Nvidia is looking to combine its graphics technology and Intel Atom processor into a new type of platform for mini-notebooks and so-called "netbooks." Nvidia plans to roll out its new "Ion" chip set platform in 2009, which will combine an Nvidia GeForce 9400 GPU along with the Intel Atom processors for mini-notebooks and other types of netbooks. The Nvidia chip set news comes as AMD is also looking to enter the mini-notebook and ultraportable laptop market with its "Yukon" platform in early 2009.
is looking to bring its graphics technology into the mini-notebook and "netbook"
market with a new chip set platform that combines its own graphics processor
On Dec. 17, Nvidia announced its "Ion" platform for
mini-notebooks and netbooks. This chip set platform combines Nvidia's GeForce
9400 GPU (graphics processing unit) along with Intel's Atom processor The
Nvidia GeForce 9400 series GPU is the same graphics processor family that Apple
selected for its new line of MacBooks and MacBook Pros that premiered in October.
While Nvidia is looking to partner with Intel to create new features
and capabilities in netbooks and mini-notebooks, the
company is looking to wedge itself into a market that Intel has dominated since
the debut of the Atom
earlier this year. If PC vendors use the Ion platform
with new mini-notebooks, the Nvidia chip set would displace the integrated
graphics that Intel ships with its own 945GSE
Express chip set for netbooks and other mini-notebooks.
Nvidia has already signaled that it challenge Intel when it
comes to mobile Internet devices or MIDs. In June, Nvidia
launched a system-on-a-chip design called "Tegra" that uses the company's
graphics and an ARM 11 processor for MIDs.
While the GeForce 9400 GPU offers 16 parallel processing
cores, the entire Ion platform will use 18 watts of power. The platform also
supports features such as HDMI (high-definition multimedia interface) and dual-link
DVI (digital video interface).
For users, the presence of Nvidia graphics technology with
mini-notebooks and netbooks could mean that they will not have to sacrifice performance
for the low-price and portability that is quickly becoming a hallmark of these
types of laptops. In a statement, Nvidia said its Ion platform would support
1080p high-definition video and support the
user interface for both Microsoft Windows Vista and the upcoming Windows 7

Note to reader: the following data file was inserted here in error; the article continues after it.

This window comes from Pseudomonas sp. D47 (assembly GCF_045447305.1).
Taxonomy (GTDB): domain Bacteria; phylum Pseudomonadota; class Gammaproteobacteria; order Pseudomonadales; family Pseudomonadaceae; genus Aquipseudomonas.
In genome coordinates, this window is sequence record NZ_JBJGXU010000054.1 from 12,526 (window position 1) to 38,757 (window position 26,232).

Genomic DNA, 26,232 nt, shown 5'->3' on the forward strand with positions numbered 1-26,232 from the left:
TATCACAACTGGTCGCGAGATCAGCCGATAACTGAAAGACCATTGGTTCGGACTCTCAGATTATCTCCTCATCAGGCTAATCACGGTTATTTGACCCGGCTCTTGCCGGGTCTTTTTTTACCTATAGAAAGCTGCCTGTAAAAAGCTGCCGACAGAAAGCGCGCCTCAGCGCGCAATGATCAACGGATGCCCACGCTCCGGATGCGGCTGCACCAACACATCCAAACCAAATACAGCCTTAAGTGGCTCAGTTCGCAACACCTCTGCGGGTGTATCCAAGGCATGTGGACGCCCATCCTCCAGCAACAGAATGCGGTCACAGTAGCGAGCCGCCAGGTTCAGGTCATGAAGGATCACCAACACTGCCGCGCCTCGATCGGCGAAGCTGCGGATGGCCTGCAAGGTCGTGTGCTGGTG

Right now, most netbooks and min-notebooks run either
Windows XP or some form of Linux and can not handle high-definition video.
"It's something that I think PC makers will embrace in that
it could help them to deliver lower-priced notebooks that are still very much
livable for customers in that they delivers reasonable performance in areas
such as showing a videos or even rendering Flash on a Web pages," John Spooner,
an analyst with Technology Business Research, wrote in an email.
"So the bottom line is that, by selecting this chipset,
customers won't be required to sacrifice performance when they choose a
less-expensive laptop," Spooner added. "In this economy that is a very
While still considered a small part of the overall PC
market, more and more IT companies are looking to offer their version of
netbooks, mini-notebooks and ultraportable laptops. In early 2009, Advanced
Micro Devices is expected to launch a new platform called "Yukon,"
will use AMD CPUs and ATI
graphics for a new line of affordable ultraportable notebooks that have screen
sizes of 10 inches or larger.
Other chip vendors, such as Qualcomm, Via and Texas
Instruments are also jumping into the netbooks and mini-notebook markets with
their own platforms.
In a Dec. 18 research note, Hans Mosesmann, an analyst with
Raymond James, wrote that the netbooks market alone will see unit shipments
between 30 million and 40 million in 2009, which could make it a $1 billion market by
the end of the year. Mosesmann also estimated that the average selling price of
the Nvidia Ion platform will be between $30 and $50.
The average netbook or mini-notebook sells for about $350
for now, although companies such as Dell are offering more sophisticated
configurations for a high price. For
example, the Dell Mini Inspiron 12, which uses the Intel Atom
, sells for
about $600. The Nvidia Ion platform is expected to add about $50 to the price
of the average netbook or mini-notebook.
Nvidia did not officially announced when the Ion platform
would be available, although Mosemann's research note indicated a launch by the
first half of 2009. While the primary market for Nvidia's Ion chip set is the
laptop, the company also believes the platform will work in nettops and